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Boeing 747s get critical updates over 3.5" floppy disks
The Register: According to researchers at Pen Test Partners, some Boeing 747 planes still use 3.5" floppy disks to receive critical navigation database updates. The researchers were digging around ahead of a Def Con talk. That kicked off an interesting question about security.

PinePhone offers physical hardware kill-switches
Android Police: I don't really talk much about gadgets but this is an interesting one: the new Linux-based PinePhone comes with physical hardware kill-switches that disables certain parts of the phone: cameras, microphones, and networking. It's a really interesting concept, even if the rest of the phone leaves a lot to be desired — at least compared to the more polished mass-production phones.
Inside the courthouse break-in spree that landed two white-hat hackers in jail
Wired ($): This was a great, deep-dive read by @a_greenberg about the two Coalfire penetration testers, tasked by Iowa officials to test the security of several state courthouses. But the state disavowed the pair after they were arrested by a local sheriff. The storytelling here is excellent.
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SANS Institute, which drills cyber professionals in defense, hit by data breach
SANS confirmed some 28,000 records containing personally identifiable information were accessed in early August. A hacker got access after sending an employee a phishing email. SANS said the stolen data included names, email addresses, work phone numbers, company names, postal addresses and more.

Tor warns of exit relays running 'sslstrip' in May and June 2020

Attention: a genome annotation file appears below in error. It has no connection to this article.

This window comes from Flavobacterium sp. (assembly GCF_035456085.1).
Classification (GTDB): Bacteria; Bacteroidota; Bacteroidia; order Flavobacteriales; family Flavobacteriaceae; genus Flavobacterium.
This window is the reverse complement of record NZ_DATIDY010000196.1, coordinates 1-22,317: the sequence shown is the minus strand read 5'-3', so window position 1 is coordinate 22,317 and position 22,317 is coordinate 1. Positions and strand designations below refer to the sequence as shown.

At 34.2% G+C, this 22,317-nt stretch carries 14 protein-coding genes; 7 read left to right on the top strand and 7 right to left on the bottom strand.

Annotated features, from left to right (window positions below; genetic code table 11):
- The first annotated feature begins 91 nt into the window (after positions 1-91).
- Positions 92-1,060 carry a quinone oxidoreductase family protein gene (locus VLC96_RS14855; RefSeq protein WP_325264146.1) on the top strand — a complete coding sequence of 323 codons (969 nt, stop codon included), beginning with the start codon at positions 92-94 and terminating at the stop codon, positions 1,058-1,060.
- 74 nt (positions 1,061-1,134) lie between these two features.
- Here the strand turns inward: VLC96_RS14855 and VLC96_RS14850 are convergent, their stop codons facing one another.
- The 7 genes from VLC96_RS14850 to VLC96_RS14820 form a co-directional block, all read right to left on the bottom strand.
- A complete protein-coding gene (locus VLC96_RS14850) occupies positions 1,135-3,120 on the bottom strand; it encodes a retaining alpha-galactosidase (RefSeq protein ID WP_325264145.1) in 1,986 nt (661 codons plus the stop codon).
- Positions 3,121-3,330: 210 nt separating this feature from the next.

The Tor Project, which maintains the Tor anonymity network, said a group of Tor exit relays were "messing" with exit traffic — specifically, intercepting communications from a small number of cryptocurrency exchanges and stripping HTTPS from the connection, effectively allowing an attacker to snoop on sensitive web traffic. The exit relays were removed in May but found another attack underway in June.
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This week @IanColdwater slapped down a troll so hard it left jaws wide open and heads spinning. This was a truly beautiful moment. Chef's kisses all around. Get your commemorative sticker here.
Gizmodo took a novel approach to figure out their Wi-Fi password by simply asking the internet to figure it out.

And, next weekend is the Diana Initiative's 2020 virtual conference, starting Friday. As @RayRedacted notes, it's an incredible line-up of speakers and lots to get involved with. The Diana Initiative is a women-centric organization but open to all.
If you want to nominate some good news from the week, feel free to reach out.
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This week's cyber cat Mr. Pilkington. You have hacked his defenses — you can now commence belly rubs. A big thank you to his anonymous human for the submission!
Please keep sending in your cyber cats! The more the merrier. Send them in!
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That's all for now. If you have any feedback, feel free to drop it in the suggestion box. Have a great week and see you next Sunday